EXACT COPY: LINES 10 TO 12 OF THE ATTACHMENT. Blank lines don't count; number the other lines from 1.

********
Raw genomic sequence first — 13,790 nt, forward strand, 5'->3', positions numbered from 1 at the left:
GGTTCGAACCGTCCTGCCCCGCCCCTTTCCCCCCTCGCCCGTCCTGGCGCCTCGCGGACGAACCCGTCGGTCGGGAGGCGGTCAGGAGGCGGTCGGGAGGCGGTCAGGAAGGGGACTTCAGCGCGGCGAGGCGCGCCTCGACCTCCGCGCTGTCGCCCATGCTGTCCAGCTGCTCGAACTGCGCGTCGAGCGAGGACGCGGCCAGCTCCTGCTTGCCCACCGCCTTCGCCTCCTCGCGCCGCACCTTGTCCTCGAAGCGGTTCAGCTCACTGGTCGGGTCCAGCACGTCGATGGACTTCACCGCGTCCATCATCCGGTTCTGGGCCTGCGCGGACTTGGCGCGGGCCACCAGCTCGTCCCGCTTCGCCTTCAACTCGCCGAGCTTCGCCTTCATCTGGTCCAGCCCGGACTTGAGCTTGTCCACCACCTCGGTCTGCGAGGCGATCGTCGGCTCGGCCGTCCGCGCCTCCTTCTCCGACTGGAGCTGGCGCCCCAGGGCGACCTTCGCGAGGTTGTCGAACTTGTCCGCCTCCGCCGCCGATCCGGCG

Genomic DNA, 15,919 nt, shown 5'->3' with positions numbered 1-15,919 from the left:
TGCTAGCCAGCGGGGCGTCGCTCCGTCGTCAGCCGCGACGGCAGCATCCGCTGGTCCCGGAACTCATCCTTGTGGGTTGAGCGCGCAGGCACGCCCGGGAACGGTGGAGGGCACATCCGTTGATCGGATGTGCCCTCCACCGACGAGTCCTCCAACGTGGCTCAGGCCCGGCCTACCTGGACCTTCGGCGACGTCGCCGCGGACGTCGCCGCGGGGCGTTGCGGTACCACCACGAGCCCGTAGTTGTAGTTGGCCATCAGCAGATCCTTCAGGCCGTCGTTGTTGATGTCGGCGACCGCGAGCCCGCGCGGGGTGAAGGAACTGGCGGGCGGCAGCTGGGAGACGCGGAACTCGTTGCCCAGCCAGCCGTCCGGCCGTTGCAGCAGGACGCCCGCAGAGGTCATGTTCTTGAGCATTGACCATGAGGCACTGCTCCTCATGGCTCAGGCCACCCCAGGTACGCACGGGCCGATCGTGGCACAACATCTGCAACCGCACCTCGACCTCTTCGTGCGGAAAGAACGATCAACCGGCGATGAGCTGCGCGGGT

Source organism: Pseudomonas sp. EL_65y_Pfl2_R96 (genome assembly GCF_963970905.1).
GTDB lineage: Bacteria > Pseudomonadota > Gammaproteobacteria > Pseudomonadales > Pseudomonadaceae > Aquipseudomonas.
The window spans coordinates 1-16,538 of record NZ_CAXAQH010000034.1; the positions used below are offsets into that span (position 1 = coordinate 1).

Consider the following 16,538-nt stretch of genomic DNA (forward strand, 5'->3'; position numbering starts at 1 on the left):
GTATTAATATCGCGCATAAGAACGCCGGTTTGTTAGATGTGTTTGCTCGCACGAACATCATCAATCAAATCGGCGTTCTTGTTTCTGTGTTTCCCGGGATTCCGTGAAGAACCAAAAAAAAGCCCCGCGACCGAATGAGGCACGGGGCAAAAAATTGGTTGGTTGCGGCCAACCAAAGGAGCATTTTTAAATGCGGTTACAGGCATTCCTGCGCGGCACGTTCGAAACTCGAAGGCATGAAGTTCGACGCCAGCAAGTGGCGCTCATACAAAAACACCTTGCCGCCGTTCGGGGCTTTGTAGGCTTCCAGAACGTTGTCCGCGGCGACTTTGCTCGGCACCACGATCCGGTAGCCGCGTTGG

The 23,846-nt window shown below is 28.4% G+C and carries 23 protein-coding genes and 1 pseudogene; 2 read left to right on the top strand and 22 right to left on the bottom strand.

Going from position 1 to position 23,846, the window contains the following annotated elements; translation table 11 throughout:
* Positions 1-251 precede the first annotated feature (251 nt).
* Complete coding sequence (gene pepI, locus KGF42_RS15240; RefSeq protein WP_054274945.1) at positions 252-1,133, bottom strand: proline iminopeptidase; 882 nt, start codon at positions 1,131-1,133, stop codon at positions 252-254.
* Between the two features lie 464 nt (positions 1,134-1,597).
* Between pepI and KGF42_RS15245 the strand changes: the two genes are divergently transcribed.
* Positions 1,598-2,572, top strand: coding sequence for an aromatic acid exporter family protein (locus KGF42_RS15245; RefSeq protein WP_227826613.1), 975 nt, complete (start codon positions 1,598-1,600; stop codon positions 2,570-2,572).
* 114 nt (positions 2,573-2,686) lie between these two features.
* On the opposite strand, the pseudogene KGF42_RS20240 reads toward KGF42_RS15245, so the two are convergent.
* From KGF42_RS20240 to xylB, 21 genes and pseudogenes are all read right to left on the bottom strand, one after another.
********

The 23,846-nt window shown below is 28.4% G+C and carries 23 protein-coding genes and 1 pseudogene; 2 read left to right on the top strand and 22 right to left on the bottom strand.

Going from position 1 to position 23,846, the window contains the following annotated elements; translation table 11 throughout:
* Positions 1-251 precede the first annotated feature (251 nt).